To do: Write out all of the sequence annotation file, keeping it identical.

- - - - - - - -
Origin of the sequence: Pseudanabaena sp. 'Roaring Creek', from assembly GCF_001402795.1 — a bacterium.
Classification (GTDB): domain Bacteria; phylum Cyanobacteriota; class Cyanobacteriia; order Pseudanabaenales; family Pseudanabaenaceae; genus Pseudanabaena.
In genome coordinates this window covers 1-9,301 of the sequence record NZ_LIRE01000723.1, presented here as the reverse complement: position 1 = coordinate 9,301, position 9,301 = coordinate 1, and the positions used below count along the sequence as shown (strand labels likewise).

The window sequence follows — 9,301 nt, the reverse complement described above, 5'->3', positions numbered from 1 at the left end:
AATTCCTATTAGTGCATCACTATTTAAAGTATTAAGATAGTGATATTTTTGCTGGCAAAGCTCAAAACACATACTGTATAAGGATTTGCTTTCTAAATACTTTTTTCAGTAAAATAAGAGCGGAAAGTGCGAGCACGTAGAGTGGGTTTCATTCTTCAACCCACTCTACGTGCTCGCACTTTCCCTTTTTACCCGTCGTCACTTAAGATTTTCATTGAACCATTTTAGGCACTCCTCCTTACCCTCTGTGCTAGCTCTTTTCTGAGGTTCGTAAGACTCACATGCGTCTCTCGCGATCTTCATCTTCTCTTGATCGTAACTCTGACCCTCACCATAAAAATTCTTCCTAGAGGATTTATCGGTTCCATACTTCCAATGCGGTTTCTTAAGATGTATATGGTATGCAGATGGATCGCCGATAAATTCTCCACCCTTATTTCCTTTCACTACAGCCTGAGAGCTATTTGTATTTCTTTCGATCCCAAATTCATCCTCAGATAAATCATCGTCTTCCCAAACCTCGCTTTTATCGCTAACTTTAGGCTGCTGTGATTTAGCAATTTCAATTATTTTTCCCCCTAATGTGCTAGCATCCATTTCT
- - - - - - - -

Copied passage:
Origin of the sequence: Pseudanabaena sp. 'Roaring Creek', from assembly GCF_001402795.1 — a bacterium.
Classification (GTDB): domain Bacteria; phylum Cyanobacteriota; class Cyanobacteriia; order Pseudanabaenales; family Pseudanabaenaceae; genus Pseudanabaena.
In genome coordinates this window covers 1-9,301 of the sequence record NZ_LIRE01000723.1, presented here as the reverse complement: position 1 = coordinate 9,301, position 9,301 = coordinate 1, and the positions used below count along the sequence as shown (strand labels likewise).

The window sequence follows — 9,301 nt, the reverse complement described above, 5'->3', positions numbered from 1 at the left end:
AATTCCTATTAGTGCATCACTATTTAAAGTATTAAGATAGTGATATTTTTGCTGGCAAAGCTCAAAACACATACTGTATAAGGATTTGCTTTCTAAATACTTTTTTCAGTAAAATAAGAGCGGAAAGTGCGAGCACGTAGAGTGGGTTTCATTCTTCAACCCACTCTACGTGCTCGCACTTTCCCTTTTTACCCGTCGTCACTTAAGATTTTCATTGAACCATTTTAGGCACTCCTCCTTACCCTCTGTGCTAGCTCTTTTCTGAGGTTCGTAAGACTCACATGCGTCTCTCGCGATCTTCATCTTCTCTTGATCGTAACTCTGACCCTCACCATAAAAATTCTTCCTAGAGGATTTATCGGTTCCATACTTCCAATGCGGTTTCTTAAGATGTATATGGTATGCAGATGGATCGCCGATAAATTCTCCACCCTTATTTCCTTTCACTACAGCCTGAGAGCTATTTGTATTTCTTTCGATCCCAAATTCATCCTCAGATAAATCATCGTCTTCCCAAACCTCGCTTTTATCGCTAACTTTAGGCTGCTGTGATTTAGCAATTTCAATTATTTTTCCCCCTAATGTGCTAGCATCCATTTCT